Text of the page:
High Court: Mr Justice Teare
Mr Roger ter Haar QC (instructed by Brown Jacobson LLP) for the Appellant
Mr Peter MacDonald Eggers QC (instructed by Norton Rose LLP) for the Respondent
Readers will remember that this case was first reported in Case Update No. 2 when the Court of Appeal upheld the High Court's decision that the Reinsurer's were entitled to commence proceedings in England for a declaration of non-liability under the Reinsurance Policy on the grounds that there had been a breach of the typhoon warranty.
The PRINCESS OF THE STARS (the "Vessel") was a roll-on roll-off passenger cargo vessel operating in the Philippine Islands. On 21 June 2008, she sank with the tragic loss of more than 500 passengers and crew having headed into the pathway of typhoon “Frank”. The incident was all the more tragic because the Philippine government had issued a typhoon warning on the evening the Vessel left her port of departure. The warning encompassed the port of departure, the port of destination and the Vessel’s planned route.
Over 40 cargo claims have been brought in the Philippines against the owners of the Vessel ("Owners"). Further claims in respect of the lost cargo have been brought directly against Owner's cargo liability insurer, Oriental. By the underlying cargo liability policy (the "Original Policy"), Oriental would indemnify Owners “for all sums which the insured [Owners] shall become legally obligated to pay as damages for loss or damage of merchandise or goods under his custody.”
Oriental reinsured their potential liability in the London market with reinsurers led by Amlin (the "Reinsurance Policy" and "Reinsurers"). The Reinsurance Policy contained an English law and jurisdiction clause, and a "follow the settlements" clause. Importantly, both the Original Policy and the Reinsurance Policy contained a typhoon warranty which stated:
“[...] it is expressly warranted that the carrying vessel shall not sail or put out of Sheltered Port when there is a typhoon or storm warning at that port nor when her destination or intended route may be within the possible path of the typhoon or storm announced at the port of sailing, port of destination or any intervening point. Violation of this warranty shall render this policy void”.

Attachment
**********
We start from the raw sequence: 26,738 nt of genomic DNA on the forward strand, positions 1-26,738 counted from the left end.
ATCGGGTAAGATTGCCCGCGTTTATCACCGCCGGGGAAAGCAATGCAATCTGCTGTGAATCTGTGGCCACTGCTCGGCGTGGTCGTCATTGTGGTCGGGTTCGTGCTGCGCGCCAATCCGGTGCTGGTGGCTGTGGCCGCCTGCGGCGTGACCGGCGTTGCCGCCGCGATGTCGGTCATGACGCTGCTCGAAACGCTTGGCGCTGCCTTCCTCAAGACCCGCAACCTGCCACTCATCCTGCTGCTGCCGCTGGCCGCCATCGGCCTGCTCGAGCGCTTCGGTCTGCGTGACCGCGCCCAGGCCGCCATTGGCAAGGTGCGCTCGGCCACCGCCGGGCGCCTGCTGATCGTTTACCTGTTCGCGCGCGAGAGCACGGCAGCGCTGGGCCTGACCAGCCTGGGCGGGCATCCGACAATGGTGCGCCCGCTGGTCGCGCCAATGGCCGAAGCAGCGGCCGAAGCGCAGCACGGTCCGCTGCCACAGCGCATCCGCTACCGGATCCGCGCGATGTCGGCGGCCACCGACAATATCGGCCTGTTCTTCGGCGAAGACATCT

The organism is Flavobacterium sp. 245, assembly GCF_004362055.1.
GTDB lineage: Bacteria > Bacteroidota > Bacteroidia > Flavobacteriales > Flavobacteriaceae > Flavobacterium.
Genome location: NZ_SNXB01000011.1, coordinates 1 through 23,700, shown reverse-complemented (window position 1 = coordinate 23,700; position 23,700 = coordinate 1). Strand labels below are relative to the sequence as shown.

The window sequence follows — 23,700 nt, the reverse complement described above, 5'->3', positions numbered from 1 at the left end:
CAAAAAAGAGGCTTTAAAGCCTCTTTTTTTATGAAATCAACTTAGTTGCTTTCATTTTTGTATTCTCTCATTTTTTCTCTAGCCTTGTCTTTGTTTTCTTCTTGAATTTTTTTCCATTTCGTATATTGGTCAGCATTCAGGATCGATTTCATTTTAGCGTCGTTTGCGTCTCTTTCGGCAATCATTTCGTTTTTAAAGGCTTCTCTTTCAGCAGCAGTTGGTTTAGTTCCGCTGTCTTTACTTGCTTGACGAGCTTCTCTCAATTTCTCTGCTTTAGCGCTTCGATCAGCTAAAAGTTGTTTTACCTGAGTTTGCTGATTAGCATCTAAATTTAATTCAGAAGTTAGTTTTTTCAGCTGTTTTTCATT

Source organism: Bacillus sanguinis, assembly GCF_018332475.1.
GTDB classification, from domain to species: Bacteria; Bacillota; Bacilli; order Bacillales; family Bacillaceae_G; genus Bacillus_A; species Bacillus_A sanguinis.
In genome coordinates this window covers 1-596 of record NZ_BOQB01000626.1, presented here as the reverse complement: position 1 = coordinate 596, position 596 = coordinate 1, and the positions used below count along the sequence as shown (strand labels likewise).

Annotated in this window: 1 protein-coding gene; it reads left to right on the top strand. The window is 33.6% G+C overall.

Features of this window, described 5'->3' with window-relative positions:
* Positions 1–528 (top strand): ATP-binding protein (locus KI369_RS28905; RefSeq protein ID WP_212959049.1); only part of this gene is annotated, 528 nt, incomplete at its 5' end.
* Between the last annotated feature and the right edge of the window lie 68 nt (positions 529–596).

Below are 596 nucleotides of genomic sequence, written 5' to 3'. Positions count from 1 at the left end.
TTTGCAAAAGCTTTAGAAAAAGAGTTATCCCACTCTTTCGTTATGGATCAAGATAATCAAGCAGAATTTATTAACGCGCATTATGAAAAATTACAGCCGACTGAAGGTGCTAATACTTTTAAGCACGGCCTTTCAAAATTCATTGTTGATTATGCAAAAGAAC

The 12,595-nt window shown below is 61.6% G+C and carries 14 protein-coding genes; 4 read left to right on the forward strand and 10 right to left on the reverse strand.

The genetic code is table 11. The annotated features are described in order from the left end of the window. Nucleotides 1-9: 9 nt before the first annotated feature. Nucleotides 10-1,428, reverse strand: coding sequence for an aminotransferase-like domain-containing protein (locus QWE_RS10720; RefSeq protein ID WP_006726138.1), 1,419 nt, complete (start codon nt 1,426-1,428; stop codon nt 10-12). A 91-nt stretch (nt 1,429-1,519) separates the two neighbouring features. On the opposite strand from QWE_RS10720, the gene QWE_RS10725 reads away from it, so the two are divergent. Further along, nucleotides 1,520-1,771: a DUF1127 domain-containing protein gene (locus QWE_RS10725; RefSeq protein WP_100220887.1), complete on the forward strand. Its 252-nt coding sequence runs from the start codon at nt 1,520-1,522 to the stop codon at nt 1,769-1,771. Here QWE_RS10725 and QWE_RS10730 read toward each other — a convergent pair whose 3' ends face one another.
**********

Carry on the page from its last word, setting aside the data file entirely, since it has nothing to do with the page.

This wording was virtually back to back with the Original Policy.
Reinsurers commenced proceedings in the High Court in England for a declaration of non-liability under the Reinsurance Policy on the grounds that there had been a breach of the typhoon warranty when the Vessel set sail from Manila to Cebu on 20 June 2008. This claim is therefore preemptive in the sense that, to date, Oriental has made no claim against the Reinsurers under the Reinsurance Policy, although it appears that at least 40 claims have been made against the Owners by cargo owners or their subrogated insurers and in at least 20 of those cases the cargo owner has also made a claim against Oriental as Owner's insurer. Filipino judgment on these claims is not expected for a number of years.
In the Court's view, the typhoon warranty consisted of two limbs:
- Limb 1 contemplates a scheduled vessel sailing out of a sheltered port when there is a typhoon or storm warning at that port.
- Limb 2 contemplates a scheduled vessel sailing out of a sheltered port when her destination or intended route may be within the possible path of the typhoon or storm announced at the port of sailing, port of destination or any intervening point.
The Court noted that a continuing warranty is a Draconian term, the breach of which produces an automatic cancellation of the cover, regardless of whether a loss is causally connected to the breach of warranty. The Court found that the object of the warranty was to protect the Reinsurers from the liability arising from the grave danger of typhoons that can travel at varying speeds and in directions that cannot be predicted.
The underlying policy of the warranty is safety first. The Court concluded that as it was not in dispute that the Vessel sailed from Manila at a time when in Manila there was a typhoon warning, the warranty had been breached.
Given the importance of this decision, both in London and the Philippines, the judge went on to consider Limb 2 of the warranty even though it was not necessary, given his findings for Limb 1.
The judge found that Captain Marimon intended to follow the usual route and that he would depart from it if the weather became very bad before the last point when the Vessel could take a potential alternative route west of Tablas Island. Having made that finding, the judge decided that it followed that the usual route was the intended route for the purposes of Limb 2. On this basis, Limb 2 of the warranty had also been breached.
As a result, the typhoon warranty had been breached, and the Reinsurance Policy between the Reinsurers and Oriental could be avoided. The Reinsurers were entitled to the declaration they sought, notwithstanding the status of the Philippine litigation.